Boxing is often praised as a way of teaching discipline, anger management and teamwork. Now, with violent crime on the rise - especially among young men and boys – the sport is being used to support those at risk of being drawn into crime and gang activity.
There is a lack of clear evidence regarding the sport's capacity to prevent crime and promote community cohesion. Boxing, in particular, divides opinion: for some, it provides an opportunity for young men in particular to escape a life of crime. Others maintain that the sport breeds violence.
To make the most of the positive opportunities that boxing can provide to young people, it's crucial to understand the context of the sport.
Escape to the gym
The boxing gym can be a shield against the temptations and dangers of the street. The gym can represent "an island of stability and order", which promises to assist with the complicated and sometimes chaotic lives of those who attend.
Boxing is a complicated sport, and boxing gyms define themselves as places that can drive positive change, while simultaneously reflecting the "neighbourhood and grim realities of the ghetto".
One only has to look at the range of films – Rocky, Creed and Southpaw to name but a few – to see how the gym is respected as a place for all to build friendships, find meaning and direction and escape the realities of poverty and street violence. But can it stop them being the victims or perpetrators of violent crime?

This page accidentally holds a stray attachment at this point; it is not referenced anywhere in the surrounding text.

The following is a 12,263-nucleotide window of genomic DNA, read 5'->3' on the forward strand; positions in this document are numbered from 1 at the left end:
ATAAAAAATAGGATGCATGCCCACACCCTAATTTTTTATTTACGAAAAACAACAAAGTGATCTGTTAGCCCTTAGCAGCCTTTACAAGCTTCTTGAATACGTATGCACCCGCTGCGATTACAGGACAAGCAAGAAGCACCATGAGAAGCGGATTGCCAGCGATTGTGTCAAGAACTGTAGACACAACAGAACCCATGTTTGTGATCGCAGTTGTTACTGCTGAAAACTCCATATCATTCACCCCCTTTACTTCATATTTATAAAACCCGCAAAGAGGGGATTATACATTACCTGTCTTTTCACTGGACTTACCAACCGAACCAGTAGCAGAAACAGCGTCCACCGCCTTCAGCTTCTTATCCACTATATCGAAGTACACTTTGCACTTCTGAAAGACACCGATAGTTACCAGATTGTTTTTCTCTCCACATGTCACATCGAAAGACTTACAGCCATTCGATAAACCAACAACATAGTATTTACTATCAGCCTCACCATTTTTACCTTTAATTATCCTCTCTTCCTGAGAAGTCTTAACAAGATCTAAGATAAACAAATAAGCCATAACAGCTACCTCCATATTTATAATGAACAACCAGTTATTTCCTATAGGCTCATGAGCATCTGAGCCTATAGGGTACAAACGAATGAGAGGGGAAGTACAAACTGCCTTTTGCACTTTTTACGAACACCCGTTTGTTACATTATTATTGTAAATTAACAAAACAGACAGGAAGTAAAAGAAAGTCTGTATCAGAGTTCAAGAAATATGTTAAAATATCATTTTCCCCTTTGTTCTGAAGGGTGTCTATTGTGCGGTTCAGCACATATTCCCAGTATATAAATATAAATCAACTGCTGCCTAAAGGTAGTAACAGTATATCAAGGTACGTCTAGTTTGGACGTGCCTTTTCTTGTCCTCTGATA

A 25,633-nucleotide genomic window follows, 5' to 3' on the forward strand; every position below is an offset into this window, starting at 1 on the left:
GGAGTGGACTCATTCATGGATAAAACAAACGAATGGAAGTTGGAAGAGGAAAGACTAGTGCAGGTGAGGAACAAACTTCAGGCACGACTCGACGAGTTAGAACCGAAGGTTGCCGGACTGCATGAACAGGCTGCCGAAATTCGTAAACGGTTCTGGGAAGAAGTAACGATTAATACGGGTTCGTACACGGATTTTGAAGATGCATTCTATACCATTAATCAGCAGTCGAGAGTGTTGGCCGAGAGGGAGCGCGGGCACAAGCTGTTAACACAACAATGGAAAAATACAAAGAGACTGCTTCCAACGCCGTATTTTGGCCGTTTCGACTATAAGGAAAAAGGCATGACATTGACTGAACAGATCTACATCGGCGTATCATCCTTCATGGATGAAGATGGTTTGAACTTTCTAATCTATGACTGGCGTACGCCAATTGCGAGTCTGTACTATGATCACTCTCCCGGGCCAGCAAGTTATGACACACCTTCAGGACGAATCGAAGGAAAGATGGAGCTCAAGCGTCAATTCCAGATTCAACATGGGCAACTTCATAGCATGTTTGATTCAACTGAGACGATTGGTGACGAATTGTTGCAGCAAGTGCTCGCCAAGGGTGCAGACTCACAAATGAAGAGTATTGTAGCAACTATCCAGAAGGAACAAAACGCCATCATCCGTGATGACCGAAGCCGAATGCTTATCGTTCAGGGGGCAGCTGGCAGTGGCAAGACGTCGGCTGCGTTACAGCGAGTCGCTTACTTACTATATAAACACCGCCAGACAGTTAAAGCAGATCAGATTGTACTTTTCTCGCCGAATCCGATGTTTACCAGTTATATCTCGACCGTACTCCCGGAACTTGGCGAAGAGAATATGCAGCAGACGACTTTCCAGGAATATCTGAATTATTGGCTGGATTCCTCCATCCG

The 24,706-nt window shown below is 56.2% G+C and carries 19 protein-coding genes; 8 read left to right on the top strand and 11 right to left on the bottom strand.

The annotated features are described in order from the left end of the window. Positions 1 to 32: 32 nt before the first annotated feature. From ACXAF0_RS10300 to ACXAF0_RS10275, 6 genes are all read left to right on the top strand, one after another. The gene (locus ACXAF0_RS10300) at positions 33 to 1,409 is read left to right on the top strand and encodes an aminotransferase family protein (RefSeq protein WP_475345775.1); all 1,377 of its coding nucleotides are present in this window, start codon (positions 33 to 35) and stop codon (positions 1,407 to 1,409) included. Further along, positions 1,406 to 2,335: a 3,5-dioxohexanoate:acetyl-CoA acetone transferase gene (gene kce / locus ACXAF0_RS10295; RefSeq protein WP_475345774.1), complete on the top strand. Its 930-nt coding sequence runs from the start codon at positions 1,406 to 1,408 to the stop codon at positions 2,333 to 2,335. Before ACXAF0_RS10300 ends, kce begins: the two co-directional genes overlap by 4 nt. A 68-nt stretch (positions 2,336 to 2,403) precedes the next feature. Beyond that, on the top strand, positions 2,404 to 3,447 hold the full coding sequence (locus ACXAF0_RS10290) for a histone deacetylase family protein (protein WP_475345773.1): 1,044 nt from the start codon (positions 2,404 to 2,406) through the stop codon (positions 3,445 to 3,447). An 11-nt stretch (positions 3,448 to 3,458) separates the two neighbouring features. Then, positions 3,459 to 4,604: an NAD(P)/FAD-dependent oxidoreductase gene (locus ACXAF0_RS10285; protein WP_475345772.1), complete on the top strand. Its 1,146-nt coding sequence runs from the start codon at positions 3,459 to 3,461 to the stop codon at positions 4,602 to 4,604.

While the local boxing gym is often viewed as an ideal place to combat social problems such as gangs, it's essential to think about what boxing teaches people.
Respect or retribution?
Young men speak of the value they place on the ideas of respect and masculinity, which for them are strongly associated with boxing. When exploring what support they may need to cease from offending behaviours, they speak of "being part of something", "having a routine", combined with "respect and confidence" and "discipline".
It's fair to say that boxing teaches young individuals discipline, dedication and respect; nevertheless, it also teaches them how to fight. Not every boxer uses their skills to fight outside of the gym – but more attention needs to be paid to those who do.
While boxing is great at diverting young people during periods when they might otherwise get involved in criminal activity, the messages passed down in the gym can sometimes reinforce the view that violence is a practical solution to a problem.
Hyper-masculine talk – which advocates pride and total respect – arguably contributes towards this. Some of the messages being transmitted in boxing gyms exclude women, promote homophobia and bear similarities to attitudes that can also be heard on the street – attitudes that promote violent retaliation, as a way to gain "respect"—for example, using words such as "gay" or "girl" to emphasise cowardly behaviour, as opposed to "warrior" and "gladiator" to emphasise bravery.
Boxing can indeed be an excellent hook for change: it gives young people a place to hang out and develop themselves, while also diverting those who might otherwise get involved in crime. But to harness its full potential, we need a better understanding of whether and how it is useful as a sport that can reduce violent crime. Funding should be made available to evaluate local boxing programmes and identify good and bad practice, to avoid a "one-glove-fits-all" policy that promotes boxing as a means of crime.